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Review: Eizo ColorEdge CE240W

'Creator Edition' has a small footprint and is plug-and-play.

Having worked on a CRT monitor throughout my professional career, I was looking forward to trying out Eizo Nanao"?s new 24-in. ColorEdge CE240W LCD display to see what the differences would be. The ColorEdge CE240W carries the "CE"? or "Creator Edition"? designation, and as such, is aimed squarely at the graphic-arts marketplace. It"?s also available in a 21-in. version (the CE210W).

When the display arrived, I could see right away that there would be a difference just in desk space versus my LaCie CRT (a 22-in. Electron Blue III). It was quickly evident that the Eizo"?s footprint was much smaller"?I found parts of my desk I thought were gone forever. The LCD was also significantly lighter in weight than the CRT, weighing in at just 17.2 pounds (without stand; 22.5 pounds with it).

Setup for the ColorEdge CE240W was very easy"?basically plug-and-play. Input from the monitor has an analog and digital option depending on which computer is being used; since I have a Power Mac G5, I opted for the included digital signal cable.

Once I turned it on, the next thing that became immediately apparent was all the newfound room I would have on my desktop. Its 16:10 wide-screen format is significantly different compared to the standard 4:3 aspect ratio I had been accustomed to using. After working through just a single magazine production cycle, I appreciated the ability to view page spreads and still have room for all my program palettes.

Color accuracy is also an important feature of the ColorEdge CE240W and, as you might guess, it offers several features aimed at both color accuracy and color control. Eizo"?s ASIC (application specific integrated circuit) provides 14-bit color processing for smooth color across images, combined with its 1920 x 1200 native resolution. I noticed that it really allowed for rendering well in the dark areas of an image.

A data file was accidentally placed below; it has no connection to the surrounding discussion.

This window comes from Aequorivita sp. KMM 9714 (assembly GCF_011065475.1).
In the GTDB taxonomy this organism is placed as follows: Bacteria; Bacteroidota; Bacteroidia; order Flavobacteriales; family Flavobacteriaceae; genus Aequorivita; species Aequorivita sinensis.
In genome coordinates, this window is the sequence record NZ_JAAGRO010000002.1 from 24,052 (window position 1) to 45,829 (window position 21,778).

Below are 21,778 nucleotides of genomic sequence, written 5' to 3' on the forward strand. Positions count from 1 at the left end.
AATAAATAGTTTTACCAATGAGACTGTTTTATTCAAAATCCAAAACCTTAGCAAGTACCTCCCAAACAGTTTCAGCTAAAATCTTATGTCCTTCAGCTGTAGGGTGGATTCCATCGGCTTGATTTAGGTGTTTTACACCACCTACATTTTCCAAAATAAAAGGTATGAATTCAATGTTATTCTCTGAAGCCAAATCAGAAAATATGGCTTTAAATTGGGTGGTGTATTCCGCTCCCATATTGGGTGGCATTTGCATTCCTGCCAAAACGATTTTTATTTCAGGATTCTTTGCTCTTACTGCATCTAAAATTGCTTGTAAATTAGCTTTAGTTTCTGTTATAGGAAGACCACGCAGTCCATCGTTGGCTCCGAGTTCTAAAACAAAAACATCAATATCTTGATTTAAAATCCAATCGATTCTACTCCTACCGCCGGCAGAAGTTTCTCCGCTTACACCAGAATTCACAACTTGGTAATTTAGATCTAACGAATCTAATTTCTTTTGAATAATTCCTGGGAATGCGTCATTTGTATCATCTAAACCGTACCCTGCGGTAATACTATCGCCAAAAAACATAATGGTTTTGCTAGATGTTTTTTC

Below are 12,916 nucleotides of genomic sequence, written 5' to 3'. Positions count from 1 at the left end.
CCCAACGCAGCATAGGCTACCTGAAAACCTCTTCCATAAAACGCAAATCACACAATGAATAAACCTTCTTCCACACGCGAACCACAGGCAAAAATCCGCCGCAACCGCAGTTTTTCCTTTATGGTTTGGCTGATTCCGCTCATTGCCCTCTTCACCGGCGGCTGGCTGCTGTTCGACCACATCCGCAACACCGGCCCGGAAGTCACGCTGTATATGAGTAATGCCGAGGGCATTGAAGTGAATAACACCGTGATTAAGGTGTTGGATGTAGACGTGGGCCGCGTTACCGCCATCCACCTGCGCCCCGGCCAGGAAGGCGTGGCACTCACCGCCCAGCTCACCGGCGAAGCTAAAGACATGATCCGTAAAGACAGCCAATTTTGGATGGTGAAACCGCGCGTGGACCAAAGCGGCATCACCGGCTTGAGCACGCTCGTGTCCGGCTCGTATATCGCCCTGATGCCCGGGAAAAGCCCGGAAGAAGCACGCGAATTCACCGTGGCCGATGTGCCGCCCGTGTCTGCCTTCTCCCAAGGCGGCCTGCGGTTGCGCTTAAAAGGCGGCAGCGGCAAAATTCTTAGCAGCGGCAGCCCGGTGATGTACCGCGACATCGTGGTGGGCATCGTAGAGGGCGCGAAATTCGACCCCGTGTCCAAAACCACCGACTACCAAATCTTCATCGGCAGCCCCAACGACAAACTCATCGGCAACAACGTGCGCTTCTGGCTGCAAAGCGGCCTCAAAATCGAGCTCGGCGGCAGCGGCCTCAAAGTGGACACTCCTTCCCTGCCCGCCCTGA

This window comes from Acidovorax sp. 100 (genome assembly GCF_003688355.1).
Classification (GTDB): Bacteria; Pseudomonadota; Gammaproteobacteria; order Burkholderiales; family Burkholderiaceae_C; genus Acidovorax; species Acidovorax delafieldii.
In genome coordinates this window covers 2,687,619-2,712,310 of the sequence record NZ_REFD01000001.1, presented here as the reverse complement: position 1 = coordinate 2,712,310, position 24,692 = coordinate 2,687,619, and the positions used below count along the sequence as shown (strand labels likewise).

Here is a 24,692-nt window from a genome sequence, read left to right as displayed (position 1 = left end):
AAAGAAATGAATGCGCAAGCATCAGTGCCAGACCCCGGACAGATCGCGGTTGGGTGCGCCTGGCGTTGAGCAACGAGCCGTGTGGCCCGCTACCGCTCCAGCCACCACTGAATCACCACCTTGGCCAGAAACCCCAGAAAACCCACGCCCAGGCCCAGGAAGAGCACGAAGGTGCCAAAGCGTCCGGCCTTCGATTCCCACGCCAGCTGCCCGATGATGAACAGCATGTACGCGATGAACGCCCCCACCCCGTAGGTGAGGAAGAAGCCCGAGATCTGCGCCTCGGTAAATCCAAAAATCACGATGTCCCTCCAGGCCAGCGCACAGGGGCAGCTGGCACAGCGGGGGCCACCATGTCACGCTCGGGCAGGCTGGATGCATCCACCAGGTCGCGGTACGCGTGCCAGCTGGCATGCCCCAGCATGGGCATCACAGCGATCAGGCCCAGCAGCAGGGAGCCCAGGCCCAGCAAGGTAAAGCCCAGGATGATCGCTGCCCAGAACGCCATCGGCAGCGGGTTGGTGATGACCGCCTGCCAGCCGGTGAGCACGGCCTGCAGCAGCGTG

In addition, the display is bundled with the company"?s ColorNavigator CE calibration software, which is compatible with Macintosh (OS X 10.2 or later) and Windows (2000/XP). The software interface is easy to use by just selecting target values for brightness, color temperature, etc., and these can be calibrated with GretagMacbeth"?s Eye-One, X-Rite"?s Monaco Optix, or the ColorVision Spyder. Using this information, the ColorNavigator CE software allows you to directly access the monitor"?s 10-bit LUT (Look-Up Table) for accurate calibration. Once satisfied, you can save the results as a ColorSync or ICC profile.

Three other features of note:
"? The CE240W comes with an ArcSwing 2 stand. This offers a smooth arc-shaped movement to adjust the monitor higher, lower, and tilt to get the best position for you. The base also swivels, giving you the added flexibility to display images for coworkers during presentations.
"? The controls on the front of the monitor are touch-sensitive, offering a smooth and reliable operation.
"? Two high-speed USB ports on the display"?s left side allow for quick connections
to digital cameras, storage devices, etc.

With its overall brightness, color accuracy, and fantastic wide format, the Eizo ColorEdge CE240W is an ideal solution for any graphic artist, digital photographer, or print shop.

Price: $1699 for the 24-in. ColorEdge
CE240W; $1199 for the smaller CE210W. Both are available in black or white/silver.

Jaxon Cook is the art director for The Big Picture magazine.
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